I grew up with wall-to-wall carpet. Our small town, cookie cutter home was filled with soft, beige shag. It was a cozy playground that my siblings and I raced, rolled, and slid all over. On rainy Pacific Northwest days, I’d set up blanket forts and burrow into them with a small stack of library books. Despite these fond memories though, when the time came for me to move out, my eyes were drawn to hardwood.
Growing up, I never thought about my personal design aesthetic. Even when I turned sixteen and started working. My money went to books, concerts, and movies. Though I loved ogling interiors in magazines and in movies, I never considered picking up a bedside table or drapes that mirrored the looks I loved. When I moved out though, as I sifted through Craigslist ads of small studios, I realized that, unbeknownst to me, I had been mentally cataloging layouts, features, and colors that appealed to me: the muted green paints of the 1930s, the built-in furniture and bright bathroom tile of the 1940s, and the black and white checkered linoleum and parquet flooring of the 1920s. Aesthetics that were influenced by the old movies my mom played on weekends, movies that inspired me to become a film archivist.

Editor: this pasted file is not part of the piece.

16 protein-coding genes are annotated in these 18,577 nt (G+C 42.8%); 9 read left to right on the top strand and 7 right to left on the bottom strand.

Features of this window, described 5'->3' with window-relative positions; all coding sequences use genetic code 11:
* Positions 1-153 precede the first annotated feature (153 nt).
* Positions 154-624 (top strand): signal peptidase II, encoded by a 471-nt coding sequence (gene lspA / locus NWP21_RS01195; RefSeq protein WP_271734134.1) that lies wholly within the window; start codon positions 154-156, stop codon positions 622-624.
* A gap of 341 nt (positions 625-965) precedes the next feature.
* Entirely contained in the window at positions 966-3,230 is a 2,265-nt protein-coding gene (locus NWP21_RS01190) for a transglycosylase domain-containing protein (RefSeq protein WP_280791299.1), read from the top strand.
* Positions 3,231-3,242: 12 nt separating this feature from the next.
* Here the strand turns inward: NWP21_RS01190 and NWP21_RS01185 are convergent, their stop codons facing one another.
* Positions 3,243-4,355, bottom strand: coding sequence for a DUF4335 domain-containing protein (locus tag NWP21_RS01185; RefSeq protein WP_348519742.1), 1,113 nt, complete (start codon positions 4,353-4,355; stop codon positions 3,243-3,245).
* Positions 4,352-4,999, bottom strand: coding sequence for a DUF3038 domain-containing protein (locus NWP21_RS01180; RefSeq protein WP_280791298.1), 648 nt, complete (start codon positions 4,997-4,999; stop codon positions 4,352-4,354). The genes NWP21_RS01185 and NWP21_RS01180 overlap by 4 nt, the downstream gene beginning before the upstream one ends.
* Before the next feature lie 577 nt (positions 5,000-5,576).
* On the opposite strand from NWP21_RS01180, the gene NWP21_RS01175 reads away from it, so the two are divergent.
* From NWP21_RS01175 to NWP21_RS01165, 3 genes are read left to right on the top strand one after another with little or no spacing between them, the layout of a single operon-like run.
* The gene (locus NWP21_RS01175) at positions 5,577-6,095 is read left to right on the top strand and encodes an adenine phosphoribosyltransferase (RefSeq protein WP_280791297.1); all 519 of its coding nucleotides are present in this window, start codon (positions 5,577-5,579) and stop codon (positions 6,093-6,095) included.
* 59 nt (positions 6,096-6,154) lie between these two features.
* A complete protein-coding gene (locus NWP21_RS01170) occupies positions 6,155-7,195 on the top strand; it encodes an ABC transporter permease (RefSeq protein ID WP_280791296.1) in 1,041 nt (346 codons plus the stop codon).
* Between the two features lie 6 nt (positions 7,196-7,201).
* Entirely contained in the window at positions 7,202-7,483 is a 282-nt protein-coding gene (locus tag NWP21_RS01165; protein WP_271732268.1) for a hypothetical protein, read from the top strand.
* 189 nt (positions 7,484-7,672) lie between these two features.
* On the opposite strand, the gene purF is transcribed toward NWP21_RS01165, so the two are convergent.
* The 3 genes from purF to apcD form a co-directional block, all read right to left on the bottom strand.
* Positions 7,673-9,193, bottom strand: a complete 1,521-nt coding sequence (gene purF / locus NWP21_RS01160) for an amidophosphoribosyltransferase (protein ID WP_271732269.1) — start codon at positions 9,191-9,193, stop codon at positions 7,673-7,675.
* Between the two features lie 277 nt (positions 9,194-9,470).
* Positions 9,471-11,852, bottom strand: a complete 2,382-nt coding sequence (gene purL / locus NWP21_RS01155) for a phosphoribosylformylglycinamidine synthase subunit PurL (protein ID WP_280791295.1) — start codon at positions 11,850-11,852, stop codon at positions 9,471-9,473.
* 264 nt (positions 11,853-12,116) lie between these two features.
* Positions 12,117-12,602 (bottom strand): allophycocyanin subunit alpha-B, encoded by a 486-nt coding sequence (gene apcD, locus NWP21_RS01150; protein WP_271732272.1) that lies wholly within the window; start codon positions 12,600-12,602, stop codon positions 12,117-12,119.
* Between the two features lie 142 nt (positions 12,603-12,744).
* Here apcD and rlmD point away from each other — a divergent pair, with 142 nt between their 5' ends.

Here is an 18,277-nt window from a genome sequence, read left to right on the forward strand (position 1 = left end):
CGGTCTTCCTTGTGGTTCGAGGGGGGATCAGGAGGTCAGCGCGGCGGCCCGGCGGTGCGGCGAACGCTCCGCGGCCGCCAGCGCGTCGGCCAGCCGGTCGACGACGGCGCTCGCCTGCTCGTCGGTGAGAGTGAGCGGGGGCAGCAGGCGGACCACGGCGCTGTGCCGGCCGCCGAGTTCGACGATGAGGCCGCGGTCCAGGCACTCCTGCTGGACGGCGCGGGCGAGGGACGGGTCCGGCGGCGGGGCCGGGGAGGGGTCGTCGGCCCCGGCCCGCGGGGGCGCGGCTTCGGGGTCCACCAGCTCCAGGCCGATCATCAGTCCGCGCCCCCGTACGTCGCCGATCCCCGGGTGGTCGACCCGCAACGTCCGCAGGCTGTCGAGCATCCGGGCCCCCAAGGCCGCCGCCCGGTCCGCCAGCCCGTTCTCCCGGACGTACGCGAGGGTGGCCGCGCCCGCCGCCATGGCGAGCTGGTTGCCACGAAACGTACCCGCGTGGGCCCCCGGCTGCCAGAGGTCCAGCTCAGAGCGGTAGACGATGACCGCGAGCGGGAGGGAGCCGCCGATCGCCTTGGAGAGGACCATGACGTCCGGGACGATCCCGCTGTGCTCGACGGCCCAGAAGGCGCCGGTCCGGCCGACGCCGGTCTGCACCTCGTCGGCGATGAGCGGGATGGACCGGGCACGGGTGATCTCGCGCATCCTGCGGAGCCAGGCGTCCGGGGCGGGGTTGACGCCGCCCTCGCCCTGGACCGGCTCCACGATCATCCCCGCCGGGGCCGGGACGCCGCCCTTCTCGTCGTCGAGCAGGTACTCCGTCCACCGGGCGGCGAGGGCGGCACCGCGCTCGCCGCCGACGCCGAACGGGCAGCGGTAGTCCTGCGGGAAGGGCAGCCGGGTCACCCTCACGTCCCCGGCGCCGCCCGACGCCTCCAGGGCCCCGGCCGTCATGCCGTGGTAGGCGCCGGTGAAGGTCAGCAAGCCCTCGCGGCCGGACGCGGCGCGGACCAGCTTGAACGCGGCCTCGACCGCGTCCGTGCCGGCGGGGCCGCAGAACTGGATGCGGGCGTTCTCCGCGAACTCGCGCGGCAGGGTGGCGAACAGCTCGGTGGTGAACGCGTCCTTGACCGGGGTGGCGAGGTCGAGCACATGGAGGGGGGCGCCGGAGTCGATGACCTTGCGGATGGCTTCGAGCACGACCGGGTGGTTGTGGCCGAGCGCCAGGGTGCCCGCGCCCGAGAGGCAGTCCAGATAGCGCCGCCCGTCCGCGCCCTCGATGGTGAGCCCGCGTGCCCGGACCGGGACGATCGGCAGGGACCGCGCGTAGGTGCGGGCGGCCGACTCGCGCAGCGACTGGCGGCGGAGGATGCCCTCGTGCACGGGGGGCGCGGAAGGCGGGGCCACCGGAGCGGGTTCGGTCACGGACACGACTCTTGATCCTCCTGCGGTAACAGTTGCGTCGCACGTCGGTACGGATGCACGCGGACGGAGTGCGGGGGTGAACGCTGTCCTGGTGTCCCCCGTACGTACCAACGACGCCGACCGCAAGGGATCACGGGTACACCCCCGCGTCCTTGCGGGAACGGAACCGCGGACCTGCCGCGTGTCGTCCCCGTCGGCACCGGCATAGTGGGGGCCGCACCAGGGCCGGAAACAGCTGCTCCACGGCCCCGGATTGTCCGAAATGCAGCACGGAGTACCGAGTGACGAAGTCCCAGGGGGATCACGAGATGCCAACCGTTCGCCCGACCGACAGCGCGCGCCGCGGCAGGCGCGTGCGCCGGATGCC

As carelessly as my taste came together, it steered me well throughout my life as a renter. My first studio apartment on my own in Bellingham sat quietly above a row of local businesses — a creaky Murphy bed, built in bookshelves, and extravagantly tall ceilings contained within. Later studios featured seafoam green bathroom tile, thick crown molding, original glass windows and exposed wooden beams. I loved it all, but in every place, the hardwood floors were my favorite. Whether they were dark and scratched up, polished and light, each apartment had them and I reveled in their look.